St. Pius X works at all age levels to combat homelessness

It was a parishwide effort when 22 members of the CYO, the Faith and Families and Social Concerns ministries at St. Pius X joined forces recently to better understand the idea of human dignity and offer direct assistance to the homeless.

St. Pius X’s director of youth Theresa Truxillo said the CYO was invited to join Faith and Families for supper while Father Patrick Williams, St. Pius X’s pastor, did an introduction and showed a movie about St. Frances Cabrini and her ministry in New Orleans.

The teens then broke off and walked to the CYO House on campus to hear archdiocesan CYO Young Adult ministry coordinator Sam Pitre discuss his experiences with young adults ministering to the homeless in the monthly “Magnify and Midnight Run.“

Lifeboat elimination test

As an ice breaker, Pitre presented an exercise about human dignity. Participants had to eliminate one member from a lifeboat – after being given scant information about each person – in order the save the others. Once choices were made, they learned the chilling consequences of the elimination.

“We continued discussing the dignity of people – old people, injured people, unborn people, religious people, sinners – while decorating the hope bags,” Truxillo said. “It was heartwarming to hear comments like, ‘That was so hard to decide who wouldn’t make it on the lifeboat! All lives matter!’ and ‘I’m so glad I’m not normally put in a position to decide the worth of someone else’s life. You just can’t know where their life will eventually lead. We are all worth it.’”

The St. Pius CYO members made 100 “Hope Bags” filled with bottled water, a prayer card and toiletry item for the homeless as part of the a “dignity of the person” activity. (This activity piggybacked on how the Social Concerns ministry had involved parishioners in voluntarily taking home and assembling hope bags several weeks earlier.)

“These bags are a perfect way to get teens thinking about our local homeless population and provide them with an opportunity to physically encounter those in need in our community,” Truxillo said.

The teens would keep these bags in their car and hand them out to homeless people they encounter.

“The bags came out great, Truxillo said. “We even signed our names to ‘hope tags’ on the back and challenged each other to not only hand a bag to a person in need, but smile at them, look them in the eye, and ask for their name so we can pray for the person by name.”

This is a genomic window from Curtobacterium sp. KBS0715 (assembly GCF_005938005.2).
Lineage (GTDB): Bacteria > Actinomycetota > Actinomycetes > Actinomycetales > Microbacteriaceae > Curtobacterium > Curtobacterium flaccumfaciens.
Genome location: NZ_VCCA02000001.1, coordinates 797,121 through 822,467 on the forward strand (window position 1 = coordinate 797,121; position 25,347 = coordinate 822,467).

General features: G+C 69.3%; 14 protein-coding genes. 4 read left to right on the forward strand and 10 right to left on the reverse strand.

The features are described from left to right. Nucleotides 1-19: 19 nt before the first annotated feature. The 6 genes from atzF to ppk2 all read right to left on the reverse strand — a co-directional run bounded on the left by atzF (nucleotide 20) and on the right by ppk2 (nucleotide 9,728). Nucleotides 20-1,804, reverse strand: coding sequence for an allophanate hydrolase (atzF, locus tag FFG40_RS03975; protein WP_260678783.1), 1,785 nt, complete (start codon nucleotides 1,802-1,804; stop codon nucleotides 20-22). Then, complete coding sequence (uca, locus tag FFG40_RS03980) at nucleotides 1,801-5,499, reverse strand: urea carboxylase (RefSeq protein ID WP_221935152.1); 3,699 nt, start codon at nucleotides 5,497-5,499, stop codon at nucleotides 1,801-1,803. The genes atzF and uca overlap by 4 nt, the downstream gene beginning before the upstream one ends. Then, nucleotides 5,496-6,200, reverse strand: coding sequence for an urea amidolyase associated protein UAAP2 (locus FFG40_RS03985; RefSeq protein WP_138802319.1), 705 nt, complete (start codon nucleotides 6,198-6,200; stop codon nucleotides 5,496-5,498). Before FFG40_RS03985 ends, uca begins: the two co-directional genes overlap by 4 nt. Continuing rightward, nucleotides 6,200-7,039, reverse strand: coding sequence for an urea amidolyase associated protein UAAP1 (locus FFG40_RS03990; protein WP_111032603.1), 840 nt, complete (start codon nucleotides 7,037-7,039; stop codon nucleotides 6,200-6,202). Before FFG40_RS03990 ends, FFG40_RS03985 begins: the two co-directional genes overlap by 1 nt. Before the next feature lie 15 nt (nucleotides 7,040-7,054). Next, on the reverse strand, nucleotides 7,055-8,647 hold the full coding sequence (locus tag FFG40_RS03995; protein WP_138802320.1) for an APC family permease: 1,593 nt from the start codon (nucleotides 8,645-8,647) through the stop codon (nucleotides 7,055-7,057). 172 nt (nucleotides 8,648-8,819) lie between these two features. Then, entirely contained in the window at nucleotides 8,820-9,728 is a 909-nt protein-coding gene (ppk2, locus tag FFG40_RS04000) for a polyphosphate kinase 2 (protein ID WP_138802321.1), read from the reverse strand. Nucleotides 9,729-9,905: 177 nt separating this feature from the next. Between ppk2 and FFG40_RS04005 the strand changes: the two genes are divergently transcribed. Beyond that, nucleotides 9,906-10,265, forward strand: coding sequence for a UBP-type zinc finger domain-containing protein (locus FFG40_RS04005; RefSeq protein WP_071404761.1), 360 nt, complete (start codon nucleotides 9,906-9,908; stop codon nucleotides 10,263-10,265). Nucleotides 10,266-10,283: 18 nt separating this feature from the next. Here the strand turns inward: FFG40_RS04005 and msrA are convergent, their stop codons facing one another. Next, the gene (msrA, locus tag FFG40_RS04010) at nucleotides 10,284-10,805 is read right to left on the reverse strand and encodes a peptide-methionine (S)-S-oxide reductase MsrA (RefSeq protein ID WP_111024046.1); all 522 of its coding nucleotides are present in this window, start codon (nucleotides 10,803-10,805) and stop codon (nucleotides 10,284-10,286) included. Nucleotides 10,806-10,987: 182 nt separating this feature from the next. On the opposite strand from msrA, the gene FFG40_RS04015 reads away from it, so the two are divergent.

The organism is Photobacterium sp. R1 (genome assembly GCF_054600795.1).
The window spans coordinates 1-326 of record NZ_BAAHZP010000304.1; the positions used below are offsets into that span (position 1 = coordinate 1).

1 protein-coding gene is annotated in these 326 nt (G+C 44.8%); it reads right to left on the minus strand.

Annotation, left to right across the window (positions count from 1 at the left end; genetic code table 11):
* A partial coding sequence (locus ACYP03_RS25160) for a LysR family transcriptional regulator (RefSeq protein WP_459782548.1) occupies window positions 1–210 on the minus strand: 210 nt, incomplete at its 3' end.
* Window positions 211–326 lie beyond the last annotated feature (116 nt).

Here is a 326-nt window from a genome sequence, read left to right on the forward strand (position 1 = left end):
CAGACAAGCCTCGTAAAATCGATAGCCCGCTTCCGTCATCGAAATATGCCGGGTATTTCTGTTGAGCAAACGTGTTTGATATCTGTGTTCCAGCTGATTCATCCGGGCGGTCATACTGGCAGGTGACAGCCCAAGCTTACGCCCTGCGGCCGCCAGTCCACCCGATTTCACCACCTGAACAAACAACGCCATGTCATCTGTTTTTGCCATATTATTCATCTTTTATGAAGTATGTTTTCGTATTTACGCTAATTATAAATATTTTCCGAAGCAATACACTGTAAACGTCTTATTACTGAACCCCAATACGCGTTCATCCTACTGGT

Meeting homeless up close

Truxillo said CYO members admitted that they had never before gotten so personal with the homeless by asking for a name to pray for.

“When I hand out hope bags to the homeless, it makes me feel like I’m at least doing something,” Mount Carmel Academy ninth grader Mae Mae Corcoran said. “When I ask them for their name, a smile comes on their face. It really makes me happy inside knowing I made a difference. When I watch them open their bags, I truly feel warmth inside my heart. No matter how small it is, it really makes a big difference.”

Truxillo helped teens understand that they, as individuals, could make a difference in others’ lives by focusing on a quote by Mother Teresa: “We cannot all do great things, but we can do small things with great love.”

Even a gesture such as making eye contact and smiling at a person on the street is a “small thing” they could do with great love.

“It is one way we can acknowledge the dignity of that person,” she said, reinforcing Father Williams’ talk.
“It is certainly our desire to bring ‘hope’ to people who may not get messages of hope very often,” Truxillo said.

Having had success with the inter-mingling of several parish ministries, Truxillo is working on additional ways to involve teens in parish life and to share their fresh perspectives to complement what  more seasoned ministry volunteers are doing.

“Teens are such a valuable part of our parish family, and they have so much energy, creativity and thoughtfulness to offer that I want to provide as many opportunities for them to plug into parish life as possible,” Truxillo said. “One of my hopes is that they will feel connected to the parish on a personal level –  not just as children of parents who take them to church but as people who take ownership of their faith, so when they graduate from high school, they stay involved in the Catholic Church and hopefully their home parish.”

Christine Bordelon can be reached at cbordelon@clarion

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